Whilst Jackie Wilson from Extern, a social economy organisation, said: "The programme has helped towards reducing our carbon footprint and has identified real cost savings from waste and energy. It will also help our business turnover as having a mini-EMS will appeal to our funders' specifications when submitting tenders."
Following on from the programme's success, Belfast City Council plans to support a new round of BITES in January 2011, whilst maintaining contact with participants from 2010 in order to provide a forum to track continued savings and share good practice.
With a waiting list already in place, environmental management and IEMA's Foundation Certificate in the BITES programme looks set to become a solid part of business improvement programmes in Northern Ireland over the coming years.
Combined programme environmental and cost benefits included:
- Combined identified cost savings of £240,000
- Over 800MWh of energy savings identified (over gas and electricity)
- 35 tonnes of materials avoided (elimination in the waste hierarchy)
- 148 tonnes of waste diverted from landfill and re-routed to recycle
- 183 tonnes of landfill reduced
- 12 successful participants were awarded the IEMA Foundation Certificate in Environmental Management (UK)
- The savings as noted above were identified through:
- Energy-using building services equipment audits - covering heating, lighting and cooling (from heat recovery and controls through to simple switch-off campaigns)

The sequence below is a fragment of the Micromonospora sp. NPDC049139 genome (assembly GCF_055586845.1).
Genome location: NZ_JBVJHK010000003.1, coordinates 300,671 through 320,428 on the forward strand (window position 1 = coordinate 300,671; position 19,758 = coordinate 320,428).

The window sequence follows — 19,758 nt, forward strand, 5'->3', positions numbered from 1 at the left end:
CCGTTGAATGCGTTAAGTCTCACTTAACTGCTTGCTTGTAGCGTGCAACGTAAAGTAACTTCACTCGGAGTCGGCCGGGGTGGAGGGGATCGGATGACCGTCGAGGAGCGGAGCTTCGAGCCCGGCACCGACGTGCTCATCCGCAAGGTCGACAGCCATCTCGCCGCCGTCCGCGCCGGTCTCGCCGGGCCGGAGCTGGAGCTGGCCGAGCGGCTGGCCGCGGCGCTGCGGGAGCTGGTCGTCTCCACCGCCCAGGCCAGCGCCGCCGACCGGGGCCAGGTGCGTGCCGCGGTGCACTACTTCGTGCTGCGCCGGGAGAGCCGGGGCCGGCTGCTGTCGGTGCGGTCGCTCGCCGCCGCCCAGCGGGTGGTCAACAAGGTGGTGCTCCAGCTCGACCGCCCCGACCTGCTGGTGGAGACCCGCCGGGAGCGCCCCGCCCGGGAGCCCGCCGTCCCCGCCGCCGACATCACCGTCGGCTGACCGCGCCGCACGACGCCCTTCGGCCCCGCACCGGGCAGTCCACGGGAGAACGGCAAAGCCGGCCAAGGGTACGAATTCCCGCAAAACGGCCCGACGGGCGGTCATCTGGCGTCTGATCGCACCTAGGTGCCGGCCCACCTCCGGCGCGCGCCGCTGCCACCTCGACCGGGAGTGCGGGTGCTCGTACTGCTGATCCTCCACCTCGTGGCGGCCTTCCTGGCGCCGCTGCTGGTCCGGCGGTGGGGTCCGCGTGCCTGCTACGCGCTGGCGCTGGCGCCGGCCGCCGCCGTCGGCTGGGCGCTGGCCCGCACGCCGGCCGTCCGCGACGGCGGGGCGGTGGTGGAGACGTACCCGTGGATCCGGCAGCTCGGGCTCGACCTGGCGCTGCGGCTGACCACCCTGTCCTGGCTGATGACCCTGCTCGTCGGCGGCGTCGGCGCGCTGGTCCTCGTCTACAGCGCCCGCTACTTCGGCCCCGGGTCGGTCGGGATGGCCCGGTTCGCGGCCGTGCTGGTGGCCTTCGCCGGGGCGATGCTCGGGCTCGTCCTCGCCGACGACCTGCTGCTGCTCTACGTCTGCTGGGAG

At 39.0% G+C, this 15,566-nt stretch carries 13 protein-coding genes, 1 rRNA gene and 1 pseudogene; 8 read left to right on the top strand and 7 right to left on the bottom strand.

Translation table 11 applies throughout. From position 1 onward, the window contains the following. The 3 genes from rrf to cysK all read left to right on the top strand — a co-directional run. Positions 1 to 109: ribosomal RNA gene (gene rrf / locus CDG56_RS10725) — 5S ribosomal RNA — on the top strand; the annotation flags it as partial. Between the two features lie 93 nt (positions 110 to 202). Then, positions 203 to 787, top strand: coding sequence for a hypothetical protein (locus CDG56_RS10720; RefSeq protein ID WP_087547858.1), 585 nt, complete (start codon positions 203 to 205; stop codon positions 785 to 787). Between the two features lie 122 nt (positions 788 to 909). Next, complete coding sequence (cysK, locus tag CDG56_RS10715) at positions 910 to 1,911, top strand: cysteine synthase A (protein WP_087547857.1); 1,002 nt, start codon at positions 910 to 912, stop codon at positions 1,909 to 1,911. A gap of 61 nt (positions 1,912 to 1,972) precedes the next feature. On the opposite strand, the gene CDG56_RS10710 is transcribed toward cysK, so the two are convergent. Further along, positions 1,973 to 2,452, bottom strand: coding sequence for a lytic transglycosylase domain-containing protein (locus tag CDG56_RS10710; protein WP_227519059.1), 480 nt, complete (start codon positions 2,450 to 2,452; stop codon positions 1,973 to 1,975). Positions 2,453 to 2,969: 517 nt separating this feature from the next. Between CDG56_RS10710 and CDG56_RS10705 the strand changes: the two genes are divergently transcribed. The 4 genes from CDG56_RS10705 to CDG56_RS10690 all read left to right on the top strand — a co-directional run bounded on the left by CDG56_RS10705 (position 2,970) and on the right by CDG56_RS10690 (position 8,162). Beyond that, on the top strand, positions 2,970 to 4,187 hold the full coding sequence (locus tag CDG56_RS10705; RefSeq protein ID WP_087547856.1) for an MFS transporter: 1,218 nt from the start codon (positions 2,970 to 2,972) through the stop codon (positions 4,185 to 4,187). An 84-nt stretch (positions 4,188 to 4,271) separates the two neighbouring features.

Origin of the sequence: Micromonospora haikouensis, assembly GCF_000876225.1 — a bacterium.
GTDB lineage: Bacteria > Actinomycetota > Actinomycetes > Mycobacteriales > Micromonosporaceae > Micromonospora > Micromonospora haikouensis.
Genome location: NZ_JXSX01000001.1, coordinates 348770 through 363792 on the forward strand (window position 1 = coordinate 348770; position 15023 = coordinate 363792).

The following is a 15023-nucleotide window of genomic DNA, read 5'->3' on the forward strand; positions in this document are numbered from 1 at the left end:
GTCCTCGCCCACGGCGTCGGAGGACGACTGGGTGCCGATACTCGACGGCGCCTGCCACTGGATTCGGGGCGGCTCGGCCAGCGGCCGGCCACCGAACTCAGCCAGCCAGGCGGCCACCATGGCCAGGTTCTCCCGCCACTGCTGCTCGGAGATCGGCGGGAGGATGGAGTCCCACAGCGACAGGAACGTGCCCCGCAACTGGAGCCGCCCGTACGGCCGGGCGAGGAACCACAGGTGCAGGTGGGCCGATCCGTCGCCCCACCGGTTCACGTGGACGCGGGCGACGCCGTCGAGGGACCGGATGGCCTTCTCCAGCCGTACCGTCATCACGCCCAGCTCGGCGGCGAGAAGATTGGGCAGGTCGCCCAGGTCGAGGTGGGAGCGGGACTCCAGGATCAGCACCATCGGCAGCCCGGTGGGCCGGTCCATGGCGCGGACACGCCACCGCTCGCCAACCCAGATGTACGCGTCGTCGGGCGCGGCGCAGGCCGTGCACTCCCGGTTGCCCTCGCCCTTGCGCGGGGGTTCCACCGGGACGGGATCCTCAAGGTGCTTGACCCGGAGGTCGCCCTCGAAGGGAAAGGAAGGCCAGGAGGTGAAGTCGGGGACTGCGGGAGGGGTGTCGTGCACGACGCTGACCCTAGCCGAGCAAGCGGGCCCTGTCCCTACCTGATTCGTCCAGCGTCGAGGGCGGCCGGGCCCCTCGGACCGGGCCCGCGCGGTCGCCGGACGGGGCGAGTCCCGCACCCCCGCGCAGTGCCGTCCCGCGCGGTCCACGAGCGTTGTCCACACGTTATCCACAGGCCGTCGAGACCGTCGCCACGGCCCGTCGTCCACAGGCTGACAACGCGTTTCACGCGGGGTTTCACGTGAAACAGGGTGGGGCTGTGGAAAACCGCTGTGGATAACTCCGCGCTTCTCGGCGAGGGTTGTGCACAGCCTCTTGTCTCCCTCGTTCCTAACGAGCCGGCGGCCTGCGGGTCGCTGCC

- Water use reductions
- Material use reductions
- Implementation of monitoring and measurement systems to control resource usage and associated environmental impacts
- Diversion of waste from landfill through reduction and recycling
- Improved environmental awareness and communications
New jobs that help drive the UK towards net-zero emissions are set to offer salaries that are almost one-third higher than those in carbon-intensive industries, research suggests.
The Taskforce on Nature-related Financial Disclosures (TNFD) has today been launched to support financial institutions and corporates in assessing and managing emerging risks and opportunities as the world looks to reverse biodiversity loss.
The UK government's investment plans for green jobs lag far behind those of most G7 countries, potentially undermining its net-zero emissions target, the Trades Union Congress (TUC) has warned.
Nearly half of workers would accept a lower salary to work for an organisation that is socially and environmentally responsible, a survey of over 14,000 consumers in nine countries has uncovered.